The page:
German states outlaw display of Russia’s ‘Z’ war symbol

Authorities in Lower Saxony and Bavaria have banned the display of the 'Z' symbol that has become synonymous with the Russian invasion of Ukraine. It is unclear if other German states will follow suit.

'Z' t-shirts are sold in Russian marketplaces. Two German states have banned the symbol.
'Z' t-shirts are sold in Russian marketplaces. Two German states have banned the symbol. (Photo by AFP)

Two German states on Saturday said they have outlawed public displays of the “Z” symbol used by the Russian army in their invasion of Ukraine.

Anyone who brandishes the symbol at demonstrations or paints it on cars or buildings in a show of support for Vladimir Putin’s war could risk up to three years in jail or a fine in Lower Saxony or Bavaria.

“It is incomprehensible to me how this symbol ‘Z’ could be used in our country to condone this crime,” said Lower Saxony’s interior minister Boris Pistorius.

“Z”, a letter that features in the Latin alphabet but not in Cyrillic, first appeared on military vehicles rolling towards Ukraine, possibly to distinguish them from Ukrainian forces and avoid friendly fire.

But the sign has since become ubiquitous on cars on the streets of Moscow, clothing and across social media profiles on the Russian internet — a trend the Russian authorities are eager to encourage.

In the German state of Lower Saxony too, there had been examples of such displays, said the state’s interior ministry.

Bavaria’s Justice Minister Georg Eisenreich noted that freedom of opinion is a “great asset” but it “ends where criminal law begins”.

“Sympathisers who use the symbol ‘Z’ of Russian forces in Bavaria must know that they may be liable to prosecution for approving criminal acts,” he said.

“We will not allow violations of international law to be condoned,” he said.

Germany’s federal prosecutor has opened a probe into suspected war crimes by Russian troops since the invasion of Ukraine.

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Germany among nations ‘doing the most’ for Ukraine, says chancellor

Germany is one of the countries doing the most to provide military aid to war-torn Ukraine, Chancellor Olaf Scholz said while defending his country's delays in delivering weapons to Kyiv.

Germany among nations 'doing the most' for Ukraine, says chancellor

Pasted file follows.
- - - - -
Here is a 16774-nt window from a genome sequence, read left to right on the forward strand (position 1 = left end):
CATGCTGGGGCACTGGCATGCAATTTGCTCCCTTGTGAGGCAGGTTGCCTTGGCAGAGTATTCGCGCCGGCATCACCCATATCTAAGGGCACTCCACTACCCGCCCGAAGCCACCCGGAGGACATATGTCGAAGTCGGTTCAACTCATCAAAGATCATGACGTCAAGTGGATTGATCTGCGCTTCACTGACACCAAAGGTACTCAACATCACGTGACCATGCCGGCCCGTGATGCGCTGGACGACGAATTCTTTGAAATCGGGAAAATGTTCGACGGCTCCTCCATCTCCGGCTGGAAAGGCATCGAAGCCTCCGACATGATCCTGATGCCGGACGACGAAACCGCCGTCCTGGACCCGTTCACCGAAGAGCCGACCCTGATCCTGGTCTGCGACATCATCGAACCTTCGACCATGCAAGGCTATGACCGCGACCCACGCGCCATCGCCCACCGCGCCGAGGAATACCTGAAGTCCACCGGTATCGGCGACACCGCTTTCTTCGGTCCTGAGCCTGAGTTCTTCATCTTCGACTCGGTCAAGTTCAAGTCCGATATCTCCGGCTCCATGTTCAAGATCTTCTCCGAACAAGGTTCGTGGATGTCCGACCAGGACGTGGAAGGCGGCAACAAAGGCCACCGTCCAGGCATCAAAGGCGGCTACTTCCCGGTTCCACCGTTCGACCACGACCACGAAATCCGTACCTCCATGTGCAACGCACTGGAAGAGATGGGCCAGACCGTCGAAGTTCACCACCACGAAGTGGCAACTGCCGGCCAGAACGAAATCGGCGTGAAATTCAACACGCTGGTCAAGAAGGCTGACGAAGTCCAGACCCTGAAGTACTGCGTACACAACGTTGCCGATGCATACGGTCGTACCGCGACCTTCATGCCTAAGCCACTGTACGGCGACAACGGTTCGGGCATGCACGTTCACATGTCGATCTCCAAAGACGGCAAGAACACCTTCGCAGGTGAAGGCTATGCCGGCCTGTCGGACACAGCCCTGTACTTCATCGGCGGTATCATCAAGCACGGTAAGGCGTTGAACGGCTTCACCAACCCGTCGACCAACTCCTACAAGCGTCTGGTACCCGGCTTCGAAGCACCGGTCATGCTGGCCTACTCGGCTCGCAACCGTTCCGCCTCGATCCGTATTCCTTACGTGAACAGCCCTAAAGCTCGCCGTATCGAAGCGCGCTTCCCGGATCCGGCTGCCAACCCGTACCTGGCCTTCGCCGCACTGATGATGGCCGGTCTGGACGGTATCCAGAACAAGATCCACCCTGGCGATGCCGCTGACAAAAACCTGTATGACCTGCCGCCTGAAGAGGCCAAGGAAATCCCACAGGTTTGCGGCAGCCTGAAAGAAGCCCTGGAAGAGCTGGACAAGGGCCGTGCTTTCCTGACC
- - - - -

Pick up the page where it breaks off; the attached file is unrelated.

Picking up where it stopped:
The long delays for German weapons, compared to the speedy deliveries of US arms, are due to the need to train Ukrainian soldiers in Germany, Scholz told CBS News on the talk show “Face the Nation” broadcast Sunday.

“We will always see that Germany is one of the countries that is doing the most, because what we are sending now is the most sophisticated technology you can use,” Scholz said in the interview conducted Thursday on the sidelines of the NATO summit in Madrid.

Since Russia invaded its eastern European neighbour on February 24th, Berlin has been accused of hesitating – even being reluctant – to send weapons to Ukraine, out of concern for its relations with Moscow.

Certain US weapons were delivered less than 48 hours after President Joe Biden signed off on the transfer, CBS journalist Margaret Brennan noted during her exchange with Scholz.

READ ALSO: Germany’s Scholz vows backing for Ukraine for ‘as long as needed’

But the chancellor said comparing that timeframe to Germany’s weeks or months of delay is unreasonable.

“You should understand that there is a difference of a country like the United States, which spends that much for defense, which is a very big
investment, and you have a lot of weapons and stocks,” said Scholz.

He explained that the rocket launchers sent by other countries were already in stock, but were not necessarily the most modern, whereas Germany will send “the most modern howitzer… on the world market.”

He also expressed concern that Russian President Vladimir Putin had the means to continue his offensive in Ukraine.

“He is really doing this brutal war, and he prepared for it,” said Scholz, noting he thinks Putin decided to invade a year or more before actually doing so.

“So he will be able to continue with the war really a long time.”